Public relations plays a vital role in today’s democratic society and good democratic decisions can only be made when the public is well informed. Public relations is a powerful and influential industry and must be treated responsibly, this will require taking education extremely seriously, as with other professions.

Shouldn't there be a system put into place where there are educational standards and requirements set to call oneself a professional in the field of public relations. Some type of distinction between those who have chose to study and undertake ongoing research into the field, to better themselves as a professional, and those who lack the knowledge and skills necessary to carry out their work at a professional level.

There is potentially a real harm to society with incompetent people out there calling themselves public relations practioners who could be misusing there power and communication skills to mislead the public.

Ethics and professionalism are bound together; you can't have one without the other. Ethical training should be embodied in the educational training of public relations. Public relations practitioners who lack formal education in the field have had any formal training in ethics either. There needs to be a clear ethical framework for practitioners and codes of ethics that can be enforced.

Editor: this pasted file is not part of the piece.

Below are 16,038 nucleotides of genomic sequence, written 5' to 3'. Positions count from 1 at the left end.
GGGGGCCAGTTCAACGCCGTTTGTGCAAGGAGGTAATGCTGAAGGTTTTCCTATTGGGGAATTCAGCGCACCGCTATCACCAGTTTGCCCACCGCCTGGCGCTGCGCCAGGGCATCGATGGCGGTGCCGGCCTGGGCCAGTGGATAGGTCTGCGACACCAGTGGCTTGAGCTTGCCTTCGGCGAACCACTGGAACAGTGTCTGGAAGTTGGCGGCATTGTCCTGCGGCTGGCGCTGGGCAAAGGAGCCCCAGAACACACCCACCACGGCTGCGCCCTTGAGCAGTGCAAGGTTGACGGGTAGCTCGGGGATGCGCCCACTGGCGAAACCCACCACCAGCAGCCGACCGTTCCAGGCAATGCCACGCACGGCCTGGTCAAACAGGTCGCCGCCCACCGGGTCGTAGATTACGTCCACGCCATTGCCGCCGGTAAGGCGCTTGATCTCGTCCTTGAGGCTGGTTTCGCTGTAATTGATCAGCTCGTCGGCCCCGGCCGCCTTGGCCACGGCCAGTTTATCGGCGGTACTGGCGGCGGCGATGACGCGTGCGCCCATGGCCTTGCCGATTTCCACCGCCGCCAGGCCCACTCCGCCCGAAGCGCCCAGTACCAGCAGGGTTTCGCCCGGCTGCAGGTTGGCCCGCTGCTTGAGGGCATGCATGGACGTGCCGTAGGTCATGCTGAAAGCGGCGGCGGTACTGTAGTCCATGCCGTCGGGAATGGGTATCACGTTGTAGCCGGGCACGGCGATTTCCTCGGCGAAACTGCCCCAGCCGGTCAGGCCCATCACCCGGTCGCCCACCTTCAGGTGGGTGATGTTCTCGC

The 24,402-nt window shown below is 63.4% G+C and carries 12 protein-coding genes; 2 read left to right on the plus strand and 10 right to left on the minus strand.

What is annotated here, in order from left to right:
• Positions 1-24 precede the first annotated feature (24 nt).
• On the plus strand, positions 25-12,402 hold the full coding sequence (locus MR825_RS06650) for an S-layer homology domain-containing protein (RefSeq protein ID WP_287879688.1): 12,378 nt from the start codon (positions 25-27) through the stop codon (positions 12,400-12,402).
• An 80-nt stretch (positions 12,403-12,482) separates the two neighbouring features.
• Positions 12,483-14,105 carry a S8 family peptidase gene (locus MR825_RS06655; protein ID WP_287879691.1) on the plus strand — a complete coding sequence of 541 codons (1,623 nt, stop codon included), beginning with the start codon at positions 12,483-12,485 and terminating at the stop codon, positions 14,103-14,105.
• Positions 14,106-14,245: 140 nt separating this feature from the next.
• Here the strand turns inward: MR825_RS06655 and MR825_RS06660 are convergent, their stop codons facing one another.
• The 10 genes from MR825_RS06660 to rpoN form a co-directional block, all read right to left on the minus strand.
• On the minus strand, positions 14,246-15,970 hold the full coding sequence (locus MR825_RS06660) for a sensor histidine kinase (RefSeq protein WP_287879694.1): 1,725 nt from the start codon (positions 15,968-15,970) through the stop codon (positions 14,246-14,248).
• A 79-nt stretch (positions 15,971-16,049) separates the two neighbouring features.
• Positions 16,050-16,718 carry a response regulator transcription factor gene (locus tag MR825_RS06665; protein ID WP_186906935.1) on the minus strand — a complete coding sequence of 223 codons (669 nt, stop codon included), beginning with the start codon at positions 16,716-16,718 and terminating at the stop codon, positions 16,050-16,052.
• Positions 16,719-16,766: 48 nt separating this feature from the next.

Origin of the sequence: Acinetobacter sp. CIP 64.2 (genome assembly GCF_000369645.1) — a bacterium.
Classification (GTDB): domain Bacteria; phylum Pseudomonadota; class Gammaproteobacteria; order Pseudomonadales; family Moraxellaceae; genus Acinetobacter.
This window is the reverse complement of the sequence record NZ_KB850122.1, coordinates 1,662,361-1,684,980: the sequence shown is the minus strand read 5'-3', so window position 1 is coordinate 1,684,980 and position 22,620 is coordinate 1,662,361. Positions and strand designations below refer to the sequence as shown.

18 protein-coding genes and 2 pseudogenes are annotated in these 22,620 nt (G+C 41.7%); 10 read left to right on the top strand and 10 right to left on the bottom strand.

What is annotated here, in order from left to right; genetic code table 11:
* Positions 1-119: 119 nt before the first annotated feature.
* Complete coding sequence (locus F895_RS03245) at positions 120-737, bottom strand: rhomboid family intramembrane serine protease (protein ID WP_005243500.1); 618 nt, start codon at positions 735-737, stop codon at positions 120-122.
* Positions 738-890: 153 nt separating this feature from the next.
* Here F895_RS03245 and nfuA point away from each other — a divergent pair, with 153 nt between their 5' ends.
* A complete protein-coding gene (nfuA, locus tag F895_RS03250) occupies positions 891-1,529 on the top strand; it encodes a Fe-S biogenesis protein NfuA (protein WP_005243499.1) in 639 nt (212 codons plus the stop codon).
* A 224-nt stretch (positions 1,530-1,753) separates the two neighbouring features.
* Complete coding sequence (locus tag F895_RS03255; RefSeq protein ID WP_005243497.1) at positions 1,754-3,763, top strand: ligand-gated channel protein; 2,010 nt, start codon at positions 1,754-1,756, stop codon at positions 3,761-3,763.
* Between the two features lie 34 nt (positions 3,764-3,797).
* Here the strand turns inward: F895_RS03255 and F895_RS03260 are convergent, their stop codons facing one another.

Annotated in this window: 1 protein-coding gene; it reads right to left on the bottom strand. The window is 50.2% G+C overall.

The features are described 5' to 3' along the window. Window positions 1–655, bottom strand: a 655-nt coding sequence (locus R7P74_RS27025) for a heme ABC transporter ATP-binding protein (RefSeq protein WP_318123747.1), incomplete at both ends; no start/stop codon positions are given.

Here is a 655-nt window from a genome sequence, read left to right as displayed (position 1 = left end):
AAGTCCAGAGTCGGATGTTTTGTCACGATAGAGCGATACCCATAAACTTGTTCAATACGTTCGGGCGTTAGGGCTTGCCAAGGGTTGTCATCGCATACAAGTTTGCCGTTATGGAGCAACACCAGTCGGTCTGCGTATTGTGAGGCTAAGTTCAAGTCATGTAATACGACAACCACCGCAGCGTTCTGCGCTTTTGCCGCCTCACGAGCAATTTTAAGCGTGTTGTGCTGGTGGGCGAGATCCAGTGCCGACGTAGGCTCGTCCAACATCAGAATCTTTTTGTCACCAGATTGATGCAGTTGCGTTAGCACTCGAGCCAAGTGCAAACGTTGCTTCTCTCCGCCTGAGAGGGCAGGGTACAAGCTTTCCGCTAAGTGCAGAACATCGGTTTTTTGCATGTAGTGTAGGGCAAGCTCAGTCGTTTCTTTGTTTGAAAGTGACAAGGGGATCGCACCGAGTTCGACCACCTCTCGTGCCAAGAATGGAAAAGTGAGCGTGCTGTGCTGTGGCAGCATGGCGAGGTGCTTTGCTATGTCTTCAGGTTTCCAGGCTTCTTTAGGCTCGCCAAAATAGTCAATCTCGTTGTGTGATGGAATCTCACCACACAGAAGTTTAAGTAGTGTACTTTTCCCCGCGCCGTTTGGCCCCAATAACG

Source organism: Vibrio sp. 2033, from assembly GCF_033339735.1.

These are just a few of the issues that require addressing when considering public relations as a legitimate profession. Even if all these issues were addressed and resolved, which is very unlikely, then there will still remain a great deal of sceptical people out there. We cannot go back and rewrite history, and we cannot force people to change their opinions, we just have to accept that Woking in the field of public relations we are inevitably going to have to deal with the cynics, but as long as we practice ethically, professionally and transparently then we shouldn't loose any sleep over it.

Monday, 2 November 2009

Re-instate Professor David Nutt

At the weekend I came across an article that grabbed my attention in the Guardian. I learned that Alan Johnson, the home secutary, had sacked Professor David Nutt, chief drug advisor to the government, due to his stance on cannabis reclassification.